Beim: What has you worried?

Acemoğlu: The biggest concern is that when you start from a situation where state institutions are weak and there’s not independent judiciary, a group that feels itself being the victim of decades of exclusion comes to power. They will have a natural inclination to say, “okay, we’ll take control of these institutions. We’re gonna eat the pie now.’” There are really no checks against them.

Essentially what you’ve seen over the last five years is that the AKP [a political party that advocates an Islam-inspired social conservative agenda and an liberal market economy] has taken control of a lot of the old vestiges of the Kemalist rule. So the judiciary that was very staunchly pro-bureaucracy, pro-military is now infiltrated with people who are sympathizers of the AKP. These authoritarian tendencies ebb and flow. It’s a natural inflection, a natural consequence of the fact that there are no constraints.

Beim: What’s your view on Turkey joining the European Union? Do you think it should happen?

Acemoğlu: That’s a really good question. In 2000, Turkey started undergoing fairly important institutional changes triggered by efforts to join the EU. It abolished the death penalty, and there was a further opening up to the Kurdish part of the population.

My view is that Turkey has hugely benefited from the accession plan. I think ultimately the European Union would have benefited. The EU politicians acted in a not irrational but perhaps myopic way. There’s no doubt that if Turkey did become part of the EU in the mid-2000s, that would have been costly for Europe but ultimately would have been a great boon, because it’s a very young, very active population. And it would have stabilized Europe in its relationship with the Middle East.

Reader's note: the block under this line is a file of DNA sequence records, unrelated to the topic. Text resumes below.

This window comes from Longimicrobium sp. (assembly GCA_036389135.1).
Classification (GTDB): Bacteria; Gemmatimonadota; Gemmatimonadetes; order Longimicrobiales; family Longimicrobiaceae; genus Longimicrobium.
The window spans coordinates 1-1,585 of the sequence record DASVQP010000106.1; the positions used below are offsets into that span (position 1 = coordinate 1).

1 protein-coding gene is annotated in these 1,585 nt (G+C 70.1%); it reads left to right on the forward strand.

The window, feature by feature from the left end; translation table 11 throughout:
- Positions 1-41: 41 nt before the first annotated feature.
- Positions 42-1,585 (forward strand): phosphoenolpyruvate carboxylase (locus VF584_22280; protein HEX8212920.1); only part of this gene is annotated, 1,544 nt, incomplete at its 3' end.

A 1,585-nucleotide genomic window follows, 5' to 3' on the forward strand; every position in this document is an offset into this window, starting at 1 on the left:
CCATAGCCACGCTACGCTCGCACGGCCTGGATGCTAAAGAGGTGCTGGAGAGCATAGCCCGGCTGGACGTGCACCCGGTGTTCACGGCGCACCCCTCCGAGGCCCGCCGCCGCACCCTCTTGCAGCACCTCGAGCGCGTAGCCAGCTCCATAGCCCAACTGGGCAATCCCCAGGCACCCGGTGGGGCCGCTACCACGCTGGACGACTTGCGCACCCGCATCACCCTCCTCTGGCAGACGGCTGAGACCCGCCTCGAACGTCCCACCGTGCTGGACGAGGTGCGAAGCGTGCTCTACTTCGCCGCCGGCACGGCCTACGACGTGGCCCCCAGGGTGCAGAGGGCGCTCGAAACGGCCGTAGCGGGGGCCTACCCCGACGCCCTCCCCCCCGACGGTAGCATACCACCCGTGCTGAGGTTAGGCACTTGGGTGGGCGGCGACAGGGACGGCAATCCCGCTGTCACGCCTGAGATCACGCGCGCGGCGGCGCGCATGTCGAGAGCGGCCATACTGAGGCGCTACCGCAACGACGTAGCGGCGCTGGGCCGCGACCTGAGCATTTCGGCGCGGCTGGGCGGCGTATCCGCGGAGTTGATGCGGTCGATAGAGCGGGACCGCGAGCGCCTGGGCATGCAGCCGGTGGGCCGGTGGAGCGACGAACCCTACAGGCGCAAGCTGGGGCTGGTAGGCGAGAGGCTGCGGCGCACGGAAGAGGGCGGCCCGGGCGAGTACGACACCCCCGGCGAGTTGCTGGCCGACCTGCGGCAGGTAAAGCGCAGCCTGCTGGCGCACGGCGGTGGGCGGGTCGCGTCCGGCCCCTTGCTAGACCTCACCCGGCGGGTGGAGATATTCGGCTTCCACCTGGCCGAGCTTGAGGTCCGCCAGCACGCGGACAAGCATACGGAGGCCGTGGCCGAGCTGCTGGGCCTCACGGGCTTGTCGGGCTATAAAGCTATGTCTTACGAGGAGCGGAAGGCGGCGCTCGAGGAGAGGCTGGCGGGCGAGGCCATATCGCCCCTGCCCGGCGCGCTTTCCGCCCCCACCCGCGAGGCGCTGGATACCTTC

Beim: Turkey does seem to have a pretty favorable demographic base. Its population is much younger than its western peers, and it presumably has a lower dependency ratio. But there’s also chronic unemployment, and it seems like the government institutions favor state-owned enterprises that stifle entrepreneurship. How can Turkey best motivate this demographic?

Acemoğlu: I think state-owned enterprises are a problem. There is a big infrastructure-building going on in Turkey that is sorely needed, and that’s going to happen through procurement. The procurement law that was passed in 2002 was hugely revolutionary: previously, all procurement was in the dark and there was a huge amount of kickbacks going on. But that law has been eroding. Now, more and more procurements are put in a different category that goes under the table. These sorts of things worry me more than just the state-owned enterprises themselves.

I mean, no sane person would open a business in southeast Turkey right now. It’s still a war zone.

Beim: So are you optimistic or pessimistic about Turkey?

Acemoğlu: I’m still optimistic. It’s a country to watch. They have great potential.